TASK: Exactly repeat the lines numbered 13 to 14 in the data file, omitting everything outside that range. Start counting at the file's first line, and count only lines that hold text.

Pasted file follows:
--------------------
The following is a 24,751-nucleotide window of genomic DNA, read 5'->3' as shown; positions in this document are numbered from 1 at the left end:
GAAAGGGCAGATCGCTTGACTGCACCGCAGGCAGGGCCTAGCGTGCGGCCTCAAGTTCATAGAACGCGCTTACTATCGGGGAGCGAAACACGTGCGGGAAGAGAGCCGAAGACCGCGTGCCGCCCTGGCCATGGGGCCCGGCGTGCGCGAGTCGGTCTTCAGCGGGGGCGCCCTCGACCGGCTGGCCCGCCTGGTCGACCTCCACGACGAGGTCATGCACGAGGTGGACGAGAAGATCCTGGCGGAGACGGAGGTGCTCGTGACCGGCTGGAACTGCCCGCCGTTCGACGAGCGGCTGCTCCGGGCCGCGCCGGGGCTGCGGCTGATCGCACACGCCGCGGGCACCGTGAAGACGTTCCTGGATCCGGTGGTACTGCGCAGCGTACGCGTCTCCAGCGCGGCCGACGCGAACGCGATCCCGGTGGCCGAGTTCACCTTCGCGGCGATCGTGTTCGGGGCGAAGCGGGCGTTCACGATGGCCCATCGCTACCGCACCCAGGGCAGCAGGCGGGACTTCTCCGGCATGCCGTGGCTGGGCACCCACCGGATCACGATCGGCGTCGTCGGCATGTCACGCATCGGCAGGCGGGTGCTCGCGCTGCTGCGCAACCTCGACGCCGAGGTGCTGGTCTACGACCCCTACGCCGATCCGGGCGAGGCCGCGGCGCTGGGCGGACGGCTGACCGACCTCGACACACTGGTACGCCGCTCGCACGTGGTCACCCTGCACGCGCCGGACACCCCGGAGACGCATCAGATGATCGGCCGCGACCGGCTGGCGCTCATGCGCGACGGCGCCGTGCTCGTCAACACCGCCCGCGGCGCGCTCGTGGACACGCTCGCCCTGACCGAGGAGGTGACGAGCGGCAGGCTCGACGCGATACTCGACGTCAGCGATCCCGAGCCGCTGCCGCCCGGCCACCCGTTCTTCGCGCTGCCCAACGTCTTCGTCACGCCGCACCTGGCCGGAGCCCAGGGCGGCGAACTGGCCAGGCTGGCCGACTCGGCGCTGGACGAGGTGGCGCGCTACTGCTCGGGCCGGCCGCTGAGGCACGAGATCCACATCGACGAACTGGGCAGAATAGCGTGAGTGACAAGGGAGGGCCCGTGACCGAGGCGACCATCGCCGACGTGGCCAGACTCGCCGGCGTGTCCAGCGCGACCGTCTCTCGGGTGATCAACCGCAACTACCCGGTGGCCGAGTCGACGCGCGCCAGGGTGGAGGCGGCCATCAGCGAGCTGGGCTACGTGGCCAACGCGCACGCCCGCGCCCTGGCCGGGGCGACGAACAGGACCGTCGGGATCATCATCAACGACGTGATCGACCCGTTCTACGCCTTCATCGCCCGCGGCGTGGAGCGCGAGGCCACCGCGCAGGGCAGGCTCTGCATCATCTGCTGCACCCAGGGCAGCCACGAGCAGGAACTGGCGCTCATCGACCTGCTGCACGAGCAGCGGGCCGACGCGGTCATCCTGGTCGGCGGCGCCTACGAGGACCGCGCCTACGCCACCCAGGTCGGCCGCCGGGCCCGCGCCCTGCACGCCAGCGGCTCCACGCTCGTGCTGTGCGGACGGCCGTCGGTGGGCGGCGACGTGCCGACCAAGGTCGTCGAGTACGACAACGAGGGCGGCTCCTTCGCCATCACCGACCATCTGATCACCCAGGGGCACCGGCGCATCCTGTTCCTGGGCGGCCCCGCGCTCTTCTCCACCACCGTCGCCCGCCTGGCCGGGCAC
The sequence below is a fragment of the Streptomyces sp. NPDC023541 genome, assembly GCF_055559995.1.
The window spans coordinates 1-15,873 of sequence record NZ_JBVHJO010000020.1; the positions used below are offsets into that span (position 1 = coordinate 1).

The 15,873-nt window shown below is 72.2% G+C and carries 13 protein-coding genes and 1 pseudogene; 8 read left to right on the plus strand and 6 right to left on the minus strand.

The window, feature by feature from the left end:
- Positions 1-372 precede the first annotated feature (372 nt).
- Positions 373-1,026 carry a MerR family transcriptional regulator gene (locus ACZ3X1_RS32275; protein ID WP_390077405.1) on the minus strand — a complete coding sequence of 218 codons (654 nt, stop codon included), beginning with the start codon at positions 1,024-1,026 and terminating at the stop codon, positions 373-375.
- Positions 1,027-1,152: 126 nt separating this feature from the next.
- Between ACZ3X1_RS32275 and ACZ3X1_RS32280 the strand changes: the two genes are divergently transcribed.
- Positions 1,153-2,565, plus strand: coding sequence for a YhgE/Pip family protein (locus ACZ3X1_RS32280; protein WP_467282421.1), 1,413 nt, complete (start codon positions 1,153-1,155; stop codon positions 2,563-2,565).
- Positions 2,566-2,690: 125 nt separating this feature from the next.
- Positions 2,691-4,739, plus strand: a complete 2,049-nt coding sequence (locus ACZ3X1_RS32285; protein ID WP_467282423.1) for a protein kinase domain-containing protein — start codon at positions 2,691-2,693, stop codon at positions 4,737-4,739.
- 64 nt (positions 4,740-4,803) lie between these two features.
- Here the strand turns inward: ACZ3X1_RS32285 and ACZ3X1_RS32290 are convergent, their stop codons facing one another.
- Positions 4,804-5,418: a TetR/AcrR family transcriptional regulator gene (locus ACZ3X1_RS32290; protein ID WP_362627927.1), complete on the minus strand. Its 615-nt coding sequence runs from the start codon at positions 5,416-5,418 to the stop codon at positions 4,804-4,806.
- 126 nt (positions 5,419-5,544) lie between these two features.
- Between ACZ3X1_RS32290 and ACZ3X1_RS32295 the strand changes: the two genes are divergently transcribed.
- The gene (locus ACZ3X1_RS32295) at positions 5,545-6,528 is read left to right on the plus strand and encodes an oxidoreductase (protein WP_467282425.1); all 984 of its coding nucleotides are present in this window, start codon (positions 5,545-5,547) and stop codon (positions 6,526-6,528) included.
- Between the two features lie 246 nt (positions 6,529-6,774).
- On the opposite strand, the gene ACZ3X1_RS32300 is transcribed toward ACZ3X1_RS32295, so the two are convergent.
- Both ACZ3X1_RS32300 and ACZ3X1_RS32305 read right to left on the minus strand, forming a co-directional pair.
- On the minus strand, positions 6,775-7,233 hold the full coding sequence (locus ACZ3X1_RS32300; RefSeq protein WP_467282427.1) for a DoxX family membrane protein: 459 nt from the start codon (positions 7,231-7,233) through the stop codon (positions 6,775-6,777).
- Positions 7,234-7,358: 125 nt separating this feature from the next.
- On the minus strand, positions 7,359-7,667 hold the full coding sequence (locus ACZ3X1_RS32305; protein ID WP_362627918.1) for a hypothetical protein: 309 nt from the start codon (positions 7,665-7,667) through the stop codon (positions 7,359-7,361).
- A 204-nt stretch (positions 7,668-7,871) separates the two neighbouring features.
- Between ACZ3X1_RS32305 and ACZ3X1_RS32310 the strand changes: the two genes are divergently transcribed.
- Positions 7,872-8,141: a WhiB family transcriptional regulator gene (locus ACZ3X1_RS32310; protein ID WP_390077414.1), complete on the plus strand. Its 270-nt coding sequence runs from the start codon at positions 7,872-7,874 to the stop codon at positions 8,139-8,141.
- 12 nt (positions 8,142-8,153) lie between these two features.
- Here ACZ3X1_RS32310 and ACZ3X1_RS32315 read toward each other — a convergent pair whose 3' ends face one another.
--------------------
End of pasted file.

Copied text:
- Positions 2,691-4,739, plus strand: a complete 2,049-nt coding sequence (locus ACZ3X1_RS32285; protein ID WP_467282423.1) for a protein kinase domain-containing protein — start codon at positions 2,691-2,693, stop codon at positions 4,737-4,739.
- 64 nt (positions 4,740-4,803) lie between these two features.